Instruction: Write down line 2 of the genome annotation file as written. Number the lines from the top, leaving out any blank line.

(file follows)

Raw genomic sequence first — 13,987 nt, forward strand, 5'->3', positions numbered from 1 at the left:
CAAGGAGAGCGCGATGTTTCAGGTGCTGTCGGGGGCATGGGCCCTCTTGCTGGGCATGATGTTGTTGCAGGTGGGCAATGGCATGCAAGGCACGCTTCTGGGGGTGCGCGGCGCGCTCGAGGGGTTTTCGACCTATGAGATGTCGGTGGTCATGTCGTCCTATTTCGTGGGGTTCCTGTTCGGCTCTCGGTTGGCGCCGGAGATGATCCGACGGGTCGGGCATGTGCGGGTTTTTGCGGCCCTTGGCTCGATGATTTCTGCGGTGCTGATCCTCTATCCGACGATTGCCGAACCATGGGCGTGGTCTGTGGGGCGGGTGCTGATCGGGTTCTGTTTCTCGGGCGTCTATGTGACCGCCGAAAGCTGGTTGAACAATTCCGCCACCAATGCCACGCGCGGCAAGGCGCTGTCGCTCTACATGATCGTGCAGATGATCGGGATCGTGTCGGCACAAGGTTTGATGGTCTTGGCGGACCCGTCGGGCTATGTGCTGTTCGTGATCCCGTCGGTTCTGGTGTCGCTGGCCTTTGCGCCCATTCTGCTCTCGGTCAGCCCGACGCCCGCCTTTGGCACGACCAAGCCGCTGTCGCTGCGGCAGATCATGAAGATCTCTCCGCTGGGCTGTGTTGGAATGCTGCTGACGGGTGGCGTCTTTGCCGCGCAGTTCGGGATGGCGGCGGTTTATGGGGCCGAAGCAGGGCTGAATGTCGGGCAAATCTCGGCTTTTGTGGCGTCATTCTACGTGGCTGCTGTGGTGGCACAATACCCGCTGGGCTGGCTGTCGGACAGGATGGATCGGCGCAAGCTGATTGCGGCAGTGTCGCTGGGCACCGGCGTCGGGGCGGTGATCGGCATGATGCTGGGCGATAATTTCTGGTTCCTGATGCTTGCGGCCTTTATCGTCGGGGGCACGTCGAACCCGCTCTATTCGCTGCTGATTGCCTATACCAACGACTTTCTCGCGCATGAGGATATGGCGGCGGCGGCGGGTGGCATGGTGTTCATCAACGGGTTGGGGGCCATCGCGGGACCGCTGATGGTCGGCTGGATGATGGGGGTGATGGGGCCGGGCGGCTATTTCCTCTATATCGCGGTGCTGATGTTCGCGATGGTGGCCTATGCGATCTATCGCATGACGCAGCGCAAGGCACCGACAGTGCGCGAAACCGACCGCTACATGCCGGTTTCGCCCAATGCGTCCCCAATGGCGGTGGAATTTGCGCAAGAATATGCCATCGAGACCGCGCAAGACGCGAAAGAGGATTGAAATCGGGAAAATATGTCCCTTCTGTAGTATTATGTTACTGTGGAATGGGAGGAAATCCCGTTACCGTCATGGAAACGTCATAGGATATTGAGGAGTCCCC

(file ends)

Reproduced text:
CAAGGAGAGCGCGATGTTTCAGGTGCTGTCGGGGGCATGGGCCCTCTTGCTGGGCATGATGTTGTTGCAGGTGGGCAATGGCATGCAAGGCACGCTTCTGGGGGTGCGCGGCGCGCTCGAGGGGTTTTCGACCTATGAGATGTCGGTGGTCATGTCGTCCTATTTCGTGGGGTTCCTGTTCGGCTCTCGGTTGGCGCCGGAGATGATCCGACGGGTCGGGCATGTGCGGGTTTTTGCGGCCCTTGGCTCGATGATTTCTGCGGTGCTGATCCTCTATCCGACGATTGCCGAACCATGGGCGTGGTCTGTGGGGCGGGTGCTGATCGGGTTCTGTTTCTCGGGCGTCTATGTGACCGCCGAAAGCTGGTTGAACAATTCCGCCACCAATGCCACGCGCGGCAAGGCGCTGTCGCTCTACATGATCGTGCAGATGATCGGGATCGTGTCGGCACAAGGTTTGATGGTCTTGGCGGACCCGTCGGGCTATGTGCTGTTCGTGATCCCGTCGGTTCTGGTGTCGCTGGCCTTTGCGCCCATTCTGCTCTCGGTCAGCCCGACGCCCGCCTTTGGCACGACCAAGCCGCTGTCGCTGCGGCAGATCATGAAGATCTCTCCGCTGGGCTGTGTTGGAATGCTGCTGACGGGTGGCGTCTTTGCCGCGCAGTTCGGGATGGCGGCGGTTTATGGGGCCGAAGCAGGGCTGAATGTCGGGCAAATCTCGGCTTTTGTGGCGTCATTCTACGTGGCTGCTGTGGTGGCACAATACCCGCTGGGCTGGCTGTCGGACAGGATGGATCGGCGCAAGCTGATTGCGGCAGTGTCGCTGGGCACCGGCGTCGGGGCGGTGATCGGCATGATGCTGGGCGATAATTTCTGGTTCCTGATGCTTGCGGCCTTTATCGTCGGGGGCACGTCGAACCCGCTCTATTCGCTGCTGATTGCCTATACCAACGACTTTCTCGCGCATGAGGATATGGCGGCGGCGGCGGGTGGCATGGTGTTCATCAACGGGTTGGGGGCCATCGCGGGACCGCTGATGGTCGGCTGGATGATGGGGGTGATGGGGCCGGGCGGCTATTTCCTCTATATCGCGGTGCTGATGTTCGCGATGGTGGCCTATGCGATCTATCGCATGACGCAGCGCAAGGCACCGACAGTGCGCGAAACCGACCGCTACATGCCGGTTTCGCCCAATGCGTCCCCAATGGCGGTGGAATTTGCGCAAGAATATGCCATCGAGACCGCGCAAGACGCGAAAGAGGATTGAAATCGGGAAAATATGTCCCTTCTGTAGTATTATGTTACTGTGGAATGGGAGGAAATCCCGTTACCGTCATGGAAACGTCATAGGATATTGAGGAGTCCCC